Companies House will not allow anyone else to register a business in the UK with the same name, or even one that is too similar.
7. Opportunity For a Pension
Limited companies provide the ability to invest income into a company pension scheme.
This supplies a substantial advantage over sole traders as you can plan for your future and save money ready for your retirement.
Investments into pension schemes are also an allowable expense; which will reduce your business’s tax liability.
8. Easier To Sell
Selling your business is much easier when you’re operating as a limited company. You can transfer your shares to someone else quickly due to how they are structured.
It can prove a little more difficult if there are other directors and shareholders within the company, but as it’s a separate legal entity, it’s still much more painless than if you were trying to sell your business as a sole trader.
Disadvantages of a Limited Company
- Complicated Setup
- More Admin Work
- Accountancy Costs
- Less Privacy
- Problems With Decision Making
- Strict Record Keeping
With its great benefits, running a limited company also has its downsides. There’s a lot more admin work involved in running your business and more work required in terms of legal obligations, which could result in higher accountancy fees.
1. Complicated Setup
A limited company is a little more complicated to set up than a sole trader, you can’t just decide to start trading right away.
Your business will need to be registered with Companies House, which means paying a small company formation fee.
You’ll also have to make sure your business name isn’t registered with another company. Which are subject to certain restrictions and rules.
These are not necessarily difficult tasks, but the whole process is a little more time-consuming.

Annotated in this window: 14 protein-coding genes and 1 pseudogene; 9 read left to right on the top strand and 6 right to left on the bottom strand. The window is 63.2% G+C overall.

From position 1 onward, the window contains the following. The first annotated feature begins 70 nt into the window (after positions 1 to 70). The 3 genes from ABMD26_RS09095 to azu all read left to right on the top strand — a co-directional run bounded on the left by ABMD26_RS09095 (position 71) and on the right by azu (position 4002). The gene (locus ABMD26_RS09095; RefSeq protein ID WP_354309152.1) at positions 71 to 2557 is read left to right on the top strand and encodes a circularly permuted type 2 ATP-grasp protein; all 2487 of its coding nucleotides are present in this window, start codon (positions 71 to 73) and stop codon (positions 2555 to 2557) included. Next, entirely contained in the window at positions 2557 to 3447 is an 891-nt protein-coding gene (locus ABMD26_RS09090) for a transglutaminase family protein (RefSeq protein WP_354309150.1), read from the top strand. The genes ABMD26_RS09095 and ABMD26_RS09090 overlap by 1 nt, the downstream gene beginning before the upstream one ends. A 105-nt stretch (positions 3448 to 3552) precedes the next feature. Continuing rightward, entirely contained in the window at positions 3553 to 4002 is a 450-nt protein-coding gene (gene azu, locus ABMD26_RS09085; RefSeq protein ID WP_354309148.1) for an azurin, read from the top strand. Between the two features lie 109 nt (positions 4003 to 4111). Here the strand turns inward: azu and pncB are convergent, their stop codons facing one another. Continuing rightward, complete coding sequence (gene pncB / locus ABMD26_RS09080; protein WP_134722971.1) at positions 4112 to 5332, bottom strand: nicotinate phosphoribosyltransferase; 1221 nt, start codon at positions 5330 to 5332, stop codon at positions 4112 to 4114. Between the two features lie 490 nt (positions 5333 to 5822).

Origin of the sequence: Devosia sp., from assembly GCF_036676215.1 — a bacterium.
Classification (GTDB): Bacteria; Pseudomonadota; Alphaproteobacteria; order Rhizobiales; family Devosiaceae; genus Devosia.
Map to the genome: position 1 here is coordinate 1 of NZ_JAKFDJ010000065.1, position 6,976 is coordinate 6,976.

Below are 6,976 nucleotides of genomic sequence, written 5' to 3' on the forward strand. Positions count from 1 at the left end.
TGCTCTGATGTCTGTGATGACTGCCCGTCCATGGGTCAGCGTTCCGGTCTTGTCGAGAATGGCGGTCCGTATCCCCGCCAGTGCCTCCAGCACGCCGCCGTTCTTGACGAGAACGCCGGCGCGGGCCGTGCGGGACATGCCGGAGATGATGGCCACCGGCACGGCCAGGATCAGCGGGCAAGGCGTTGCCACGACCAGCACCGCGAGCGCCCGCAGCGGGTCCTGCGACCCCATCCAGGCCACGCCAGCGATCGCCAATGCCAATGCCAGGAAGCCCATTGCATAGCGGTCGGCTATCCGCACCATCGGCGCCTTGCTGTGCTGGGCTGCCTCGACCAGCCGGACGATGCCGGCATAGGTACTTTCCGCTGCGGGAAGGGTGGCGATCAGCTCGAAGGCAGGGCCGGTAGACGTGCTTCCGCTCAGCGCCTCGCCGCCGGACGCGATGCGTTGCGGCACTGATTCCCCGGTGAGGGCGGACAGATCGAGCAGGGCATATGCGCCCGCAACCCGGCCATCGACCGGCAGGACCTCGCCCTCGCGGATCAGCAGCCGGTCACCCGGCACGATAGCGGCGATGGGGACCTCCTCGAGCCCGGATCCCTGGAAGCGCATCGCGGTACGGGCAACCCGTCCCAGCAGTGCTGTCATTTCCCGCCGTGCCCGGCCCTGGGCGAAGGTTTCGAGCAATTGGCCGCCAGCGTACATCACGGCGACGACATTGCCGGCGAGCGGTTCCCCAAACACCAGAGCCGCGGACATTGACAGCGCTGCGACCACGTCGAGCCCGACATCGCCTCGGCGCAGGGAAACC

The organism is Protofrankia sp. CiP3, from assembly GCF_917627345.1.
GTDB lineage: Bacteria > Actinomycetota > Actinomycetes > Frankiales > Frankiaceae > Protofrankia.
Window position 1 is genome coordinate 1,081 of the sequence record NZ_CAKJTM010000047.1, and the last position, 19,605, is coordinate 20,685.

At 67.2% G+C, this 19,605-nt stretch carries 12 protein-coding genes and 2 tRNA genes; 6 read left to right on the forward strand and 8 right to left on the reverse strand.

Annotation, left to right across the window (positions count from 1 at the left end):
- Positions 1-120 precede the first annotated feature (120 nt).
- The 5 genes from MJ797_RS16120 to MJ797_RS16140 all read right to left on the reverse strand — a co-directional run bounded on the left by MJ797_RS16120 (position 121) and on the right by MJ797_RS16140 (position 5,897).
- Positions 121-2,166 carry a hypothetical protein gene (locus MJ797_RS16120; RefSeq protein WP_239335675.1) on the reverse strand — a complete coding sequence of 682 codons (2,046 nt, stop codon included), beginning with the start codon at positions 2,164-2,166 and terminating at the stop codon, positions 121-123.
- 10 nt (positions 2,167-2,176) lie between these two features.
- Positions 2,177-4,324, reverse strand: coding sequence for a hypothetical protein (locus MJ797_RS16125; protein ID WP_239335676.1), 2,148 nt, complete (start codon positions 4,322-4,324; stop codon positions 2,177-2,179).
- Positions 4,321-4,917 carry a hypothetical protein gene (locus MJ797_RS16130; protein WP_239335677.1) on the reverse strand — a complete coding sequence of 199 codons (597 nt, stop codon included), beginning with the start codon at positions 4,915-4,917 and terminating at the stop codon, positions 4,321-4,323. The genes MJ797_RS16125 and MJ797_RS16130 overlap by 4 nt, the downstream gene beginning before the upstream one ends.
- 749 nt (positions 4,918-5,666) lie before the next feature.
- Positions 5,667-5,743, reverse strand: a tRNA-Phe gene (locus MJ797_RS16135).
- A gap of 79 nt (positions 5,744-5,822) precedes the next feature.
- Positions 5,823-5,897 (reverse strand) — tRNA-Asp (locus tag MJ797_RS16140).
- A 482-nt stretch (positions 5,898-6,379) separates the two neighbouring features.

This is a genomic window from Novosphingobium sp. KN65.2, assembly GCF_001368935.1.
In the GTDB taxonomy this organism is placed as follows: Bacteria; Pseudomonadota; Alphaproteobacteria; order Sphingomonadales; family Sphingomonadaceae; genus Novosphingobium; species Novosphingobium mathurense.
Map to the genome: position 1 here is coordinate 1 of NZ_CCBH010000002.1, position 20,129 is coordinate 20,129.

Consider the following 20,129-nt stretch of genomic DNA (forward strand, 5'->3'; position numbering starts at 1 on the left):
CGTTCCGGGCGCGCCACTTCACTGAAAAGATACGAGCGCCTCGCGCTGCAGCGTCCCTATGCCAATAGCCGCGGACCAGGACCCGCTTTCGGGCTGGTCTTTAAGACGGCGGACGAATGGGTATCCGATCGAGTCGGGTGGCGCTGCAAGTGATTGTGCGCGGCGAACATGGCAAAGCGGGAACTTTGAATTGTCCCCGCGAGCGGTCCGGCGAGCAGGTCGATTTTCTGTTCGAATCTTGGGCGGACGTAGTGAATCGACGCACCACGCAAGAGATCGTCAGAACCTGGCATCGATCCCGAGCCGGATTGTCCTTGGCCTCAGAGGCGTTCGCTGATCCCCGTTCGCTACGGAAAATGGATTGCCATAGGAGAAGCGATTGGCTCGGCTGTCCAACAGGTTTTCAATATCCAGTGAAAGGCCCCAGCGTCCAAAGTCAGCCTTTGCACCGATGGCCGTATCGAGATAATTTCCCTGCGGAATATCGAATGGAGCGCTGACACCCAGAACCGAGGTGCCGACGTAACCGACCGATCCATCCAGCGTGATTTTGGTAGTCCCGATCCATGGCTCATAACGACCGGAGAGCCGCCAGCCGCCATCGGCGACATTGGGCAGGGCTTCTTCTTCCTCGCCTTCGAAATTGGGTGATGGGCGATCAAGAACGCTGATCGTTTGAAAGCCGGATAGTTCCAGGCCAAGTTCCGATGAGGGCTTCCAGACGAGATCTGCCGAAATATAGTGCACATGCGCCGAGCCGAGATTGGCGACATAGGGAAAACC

2. More Admin Work
With a limited company, you must file a set of accounts each year with Companies House, which will appear on public record.
You will also need to provide HMRC with Corporation Tax calculations on an annual basis.
To make sure your set of accounts is accurate and easy for your accountant to take control of, you will be required to keep any financial information on a regular basis.
This will be used not only for your company accounts but also for your directors’ Tax Returns.
A limited company set of accounts can be quite complicated to complete, and usually require the help of a professional, especially if you plan on being the most tax-efficient you possibly can.
On top of all this, you are legally obligated to provide Companies House with a Confirmation Statement on an annual basis, this is simply a document that updates their records with your latest business information, and also costs a small fee to submit each year.
3. Accountancy Costs
We always advise that you hire yourself an accountant. Good ones will almost certainly pay for themselves with the expert advice and tax planning they offer.
Running a limited company, however, does mean higher fees, this is due to the nature of work involved.